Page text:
Falling can be a serious and life changing event, especially for older adults. There are some simple interventions that can help reduce the risk of falling, and exercise is one of them.
The statistics on falling are somewhat staggering. (1-3)
- More than 1 out of 4 older adults over the age of 65 fall each year, this number has been referenced as high as 1 out of 3 older adults.
- 1 out of 5 falls results in serious injury (i.e., broken bones, head injury).
- Every 20 minutes an older adult dies from a fall.
- Falls are the leading cause of fatal injury among older adults.
- More than 95% of hip fractures are caused by falling.
- Falling is the biggest predictor of another fall.
Falls threaten an older persons independence. Many don’t, or won’t, tell their doctor that they’ve fallen. A fear of falling may lead some older adults to limit their activities, which can create a downward spiraling situation where they become less socially engaged, experience more physical decline and weakness, and become depressed.
KEY RISK FACTORS
There are many risk factors that can contribute to falls. Some of these include (1-2):
- Muscle weakness: Decreased strength in the lower body (and also balance and walking difficulties)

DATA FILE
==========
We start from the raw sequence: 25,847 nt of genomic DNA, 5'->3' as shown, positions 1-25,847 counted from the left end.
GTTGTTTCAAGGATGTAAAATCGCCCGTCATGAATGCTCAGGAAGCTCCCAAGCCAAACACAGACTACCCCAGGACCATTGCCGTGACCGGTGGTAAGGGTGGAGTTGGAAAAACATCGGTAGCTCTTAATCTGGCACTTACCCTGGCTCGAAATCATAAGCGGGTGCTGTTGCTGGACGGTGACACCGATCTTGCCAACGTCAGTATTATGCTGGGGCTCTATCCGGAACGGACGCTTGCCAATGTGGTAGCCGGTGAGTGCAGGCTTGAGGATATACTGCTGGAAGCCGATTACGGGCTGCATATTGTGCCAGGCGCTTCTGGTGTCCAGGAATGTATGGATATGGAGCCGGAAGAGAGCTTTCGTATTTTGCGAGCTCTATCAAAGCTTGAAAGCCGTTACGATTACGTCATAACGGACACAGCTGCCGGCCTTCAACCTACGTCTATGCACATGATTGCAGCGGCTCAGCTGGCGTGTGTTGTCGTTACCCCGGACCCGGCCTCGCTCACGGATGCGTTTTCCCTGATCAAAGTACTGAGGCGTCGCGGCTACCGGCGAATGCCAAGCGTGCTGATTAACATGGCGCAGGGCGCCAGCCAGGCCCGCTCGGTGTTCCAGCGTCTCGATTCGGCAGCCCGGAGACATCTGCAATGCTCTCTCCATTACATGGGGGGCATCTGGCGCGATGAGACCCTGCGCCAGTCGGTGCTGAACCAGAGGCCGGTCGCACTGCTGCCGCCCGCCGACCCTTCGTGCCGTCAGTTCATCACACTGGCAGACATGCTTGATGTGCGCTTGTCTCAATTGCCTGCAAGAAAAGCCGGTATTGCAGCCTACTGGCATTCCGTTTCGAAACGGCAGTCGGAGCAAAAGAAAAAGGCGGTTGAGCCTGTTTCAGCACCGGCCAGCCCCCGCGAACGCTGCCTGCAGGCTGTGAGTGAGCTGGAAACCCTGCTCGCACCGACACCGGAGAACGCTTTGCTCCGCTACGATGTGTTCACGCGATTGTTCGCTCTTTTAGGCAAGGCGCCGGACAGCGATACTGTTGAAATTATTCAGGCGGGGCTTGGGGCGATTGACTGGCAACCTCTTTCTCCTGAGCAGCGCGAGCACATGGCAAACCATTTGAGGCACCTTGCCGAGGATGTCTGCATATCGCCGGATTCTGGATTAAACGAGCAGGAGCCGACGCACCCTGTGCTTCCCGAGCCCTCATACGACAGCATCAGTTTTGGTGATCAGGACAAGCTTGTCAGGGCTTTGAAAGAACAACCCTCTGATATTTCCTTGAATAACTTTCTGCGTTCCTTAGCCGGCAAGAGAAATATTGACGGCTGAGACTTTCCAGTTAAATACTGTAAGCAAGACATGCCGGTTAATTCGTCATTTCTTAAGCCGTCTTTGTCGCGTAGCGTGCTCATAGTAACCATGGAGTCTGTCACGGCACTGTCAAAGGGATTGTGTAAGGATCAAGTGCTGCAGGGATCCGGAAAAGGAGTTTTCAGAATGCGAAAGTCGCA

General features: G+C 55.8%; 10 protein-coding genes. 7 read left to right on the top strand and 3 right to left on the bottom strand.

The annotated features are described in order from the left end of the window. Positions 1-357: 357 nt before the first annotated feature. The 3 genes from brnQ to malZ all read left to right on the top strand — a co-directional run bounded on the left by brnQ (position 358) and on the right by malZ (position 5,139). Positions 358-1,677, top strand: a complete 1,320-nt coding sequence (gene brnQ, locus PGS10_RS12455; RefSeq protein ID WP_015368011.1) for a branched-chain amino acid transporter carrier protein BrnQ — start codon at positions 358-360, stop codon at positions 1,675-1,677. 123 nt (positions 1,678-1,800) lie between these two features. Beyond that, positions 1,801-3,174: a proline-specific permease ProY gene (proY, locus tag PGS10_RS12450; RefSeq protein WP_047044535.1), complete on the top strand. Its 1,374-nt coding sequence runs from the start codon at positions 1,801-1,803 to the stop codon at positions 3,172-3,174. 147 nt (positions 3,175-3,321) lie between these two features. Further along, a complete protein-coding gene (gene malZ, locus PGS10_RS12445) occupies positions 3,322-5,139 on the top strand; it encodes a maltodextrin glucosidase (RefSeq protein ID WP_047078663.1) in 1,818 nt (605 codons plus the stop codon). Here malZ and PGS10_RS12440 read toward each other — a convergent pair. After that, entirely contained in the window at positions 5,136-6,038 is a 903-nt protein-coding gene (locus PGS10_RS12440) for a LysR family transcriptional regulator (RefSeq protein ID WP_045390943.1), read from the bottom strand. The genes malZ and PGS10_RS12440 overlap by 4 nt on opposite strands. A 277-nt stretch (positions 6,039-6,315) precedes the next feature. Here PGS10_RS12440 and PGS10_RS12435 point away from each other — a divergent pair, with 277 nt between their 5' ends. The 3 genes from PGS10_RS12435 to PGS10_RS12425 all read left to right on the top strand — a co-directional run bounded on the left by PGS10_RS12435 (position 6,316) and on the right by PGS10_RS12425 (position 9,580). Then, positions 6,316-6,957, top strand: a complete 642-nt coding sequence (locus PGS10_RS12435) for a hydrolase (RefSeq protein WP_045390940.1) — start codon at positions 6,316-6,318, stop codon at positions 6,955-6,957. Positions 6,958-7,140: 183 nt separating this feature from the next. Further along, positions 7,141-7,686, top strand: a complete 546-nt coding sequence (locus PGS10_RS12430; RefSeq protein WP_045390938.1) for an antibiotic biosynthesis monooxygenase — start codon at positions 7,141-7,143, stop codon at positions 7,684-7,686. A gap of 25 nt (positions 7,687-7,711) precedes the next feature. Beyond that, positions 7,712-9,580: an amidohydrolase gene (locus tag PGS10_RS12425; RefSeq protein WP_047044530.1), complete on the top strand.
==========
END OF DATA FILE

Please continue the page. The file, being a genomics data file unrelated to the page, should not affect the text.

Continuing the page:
- Foot problems: This can include foot pain, loss of sensation, or even improper footwear (slippers without traction, high heeled shoes, etc.).
- Medical conditions and medications: These include dizziness, vertigo, sleepiness, hypotension, prescription and over-the-counter medications, etc. Have client consult with their doctor and/or pharmacist to address these issues.
- Vision: Our vision needs change as we age. Sometime there is a need for more light or a change in vision/eye wear prescriptions.
- Environmental hazards: These include trip and fall hazards in the home such as unsecured throw rugs, slippery or uneven surfaces, even pets getting under foot. Secure or remove loose rugs, remove clutter, quickly dry spills, install handrails in bathrooms and stairs.
HOW CAN EXERCISE HELP?